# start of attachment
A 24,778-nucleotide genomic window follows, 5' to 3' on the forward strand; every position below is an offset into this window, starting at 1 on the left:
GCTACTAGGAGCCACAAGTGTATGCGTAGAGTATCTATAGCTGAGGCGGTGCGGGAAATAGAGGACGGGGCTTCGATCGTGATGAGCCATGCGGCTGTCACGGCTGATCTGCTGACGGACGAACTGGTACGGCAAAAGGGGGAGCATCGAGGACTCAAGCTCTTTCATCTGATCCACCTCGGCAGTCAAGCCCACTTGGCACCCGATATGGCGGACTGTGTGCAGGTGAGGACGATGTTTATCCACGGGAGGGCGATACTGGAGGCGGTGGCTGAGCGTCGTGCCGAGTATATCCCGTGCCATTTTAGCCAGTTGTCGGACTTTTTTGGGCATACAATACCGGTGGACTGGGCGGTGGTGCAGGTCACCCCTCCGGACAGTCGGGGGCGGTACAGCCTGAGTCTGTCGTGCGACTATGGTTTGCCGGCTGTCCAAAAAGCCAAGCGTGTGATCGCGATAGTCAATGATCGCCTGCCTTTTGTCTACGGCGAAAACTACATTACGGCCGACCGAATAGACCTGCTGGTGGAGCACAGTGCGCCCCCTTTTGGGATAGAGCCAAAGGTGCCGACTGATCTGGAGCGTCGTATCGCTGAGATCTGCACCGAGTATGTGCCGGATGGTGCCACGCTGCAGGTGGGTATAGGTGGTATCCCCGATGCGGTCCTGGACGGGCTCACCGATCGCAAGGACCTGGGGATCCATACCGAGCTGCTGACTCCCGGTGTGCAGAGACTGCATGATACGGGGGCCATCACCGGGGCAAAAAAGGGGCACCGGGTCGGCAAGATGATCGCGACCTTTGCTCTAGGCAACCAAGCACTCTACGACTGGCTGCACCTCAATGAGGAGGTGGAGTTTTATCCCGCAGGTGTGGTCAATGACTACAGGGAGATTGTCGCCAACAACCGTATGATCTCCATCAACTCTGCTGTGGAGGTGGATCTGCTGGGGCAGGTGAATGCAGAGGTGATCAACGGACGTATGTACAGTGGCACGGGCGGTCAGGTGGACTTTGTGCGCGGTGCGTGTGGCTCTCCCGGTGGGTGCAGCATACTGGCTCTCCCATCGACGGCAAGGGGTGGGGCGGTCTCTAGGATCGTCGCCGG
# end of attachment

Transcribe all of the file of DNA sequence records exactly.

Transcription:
A 24,778-nucleotide genomic window follows, 5' to 3' on the forward strand; every position below is an offset into this window, starting at 1 on the left:
GCTACTAGGAGCCACAAGTGTATGCGTAGAGTATCTATAGCTGAGGCGGTGCGGGAAATAGAGGACGGGGCTTCGATCGTGATGAGCCATGCGGCTGTCACGGCTGATCTGCTGACGGACGAACTGGTACGGCAAAAGGGGGAGCATCGAGGACTCAAGCTCTTTCATCTGATCCACCTCGGCAGTCAAGCCCACTTGGCACCCGATATGGCGGACTGTGTGCAGGTGAGGACGATGTTTATCCACGGGAGGGCGATACTGGAGGCGGTGGCTGAGCGTCGTGCCGAGTATATCCCGTGCCATTTTAGCCAGTTGTCGGACTTTTTTGGGCATACAATACCGGTGGACTGGGCGGTGGTGCAGGTCACCCCTCCGGACAGTCGGGGGCGGTACAGCCTGAGTCTGTCGTGCGACTATGGTTTGCCGGCTGTCCAAAAAGCCAAGCGTGTGATCGCGATAGTCAATGATCGCCTGCCTTTTGTCTACGGCGAAAACTACATTACGGCCGACCGAATAGACCTGCTGGTGGAGCACAGTGCGCCCCCTTTTGGGATAGAGCCAAAGGTGCCGACTGATCTGGAGCGTCGTATCGCTGAGATCTGCACCGAGTATGTGCCGGATGGTGCCACGCTGCAGGTGGGTATAGGTGGTATCCCCGATGCGGTCCTGGACGGGCTCACCGATCGCAAGGACCTGGGGATCCATACCGAGCTGCTGACTCCCGGTGTGCAGAGACTGCATGATACGGGGGCCATCACCGGGGCAAAAAAGGGGCACCGGGTCGGCAAGATGATCGCGACCTTTGCTCTAGGCAACCAAGCACTCTACGACTGGCTGCACCTCAATGAGGAGGTGGAGTTTTATCCCGCAGGTGTGGTCAATGACTACAGGGAGATTGTCGCCAACAACCGTATGATCTCCATCAACTCTGCTGTGGAGGTGGATCTGCTGGGGCAGGTGAATGCAGAGGTGATCAACGGACGTATGTACAGTGGCACGGGCGGTCAGGTGGACTTTGTGCGCGGTGCGTGTGGCTCTCCCGGTGGGTGCAGCATACTGGCTCTCCCATCGACGGCAAGGGGTGGGGCGGTCTCTAGGATCGTCGCCGG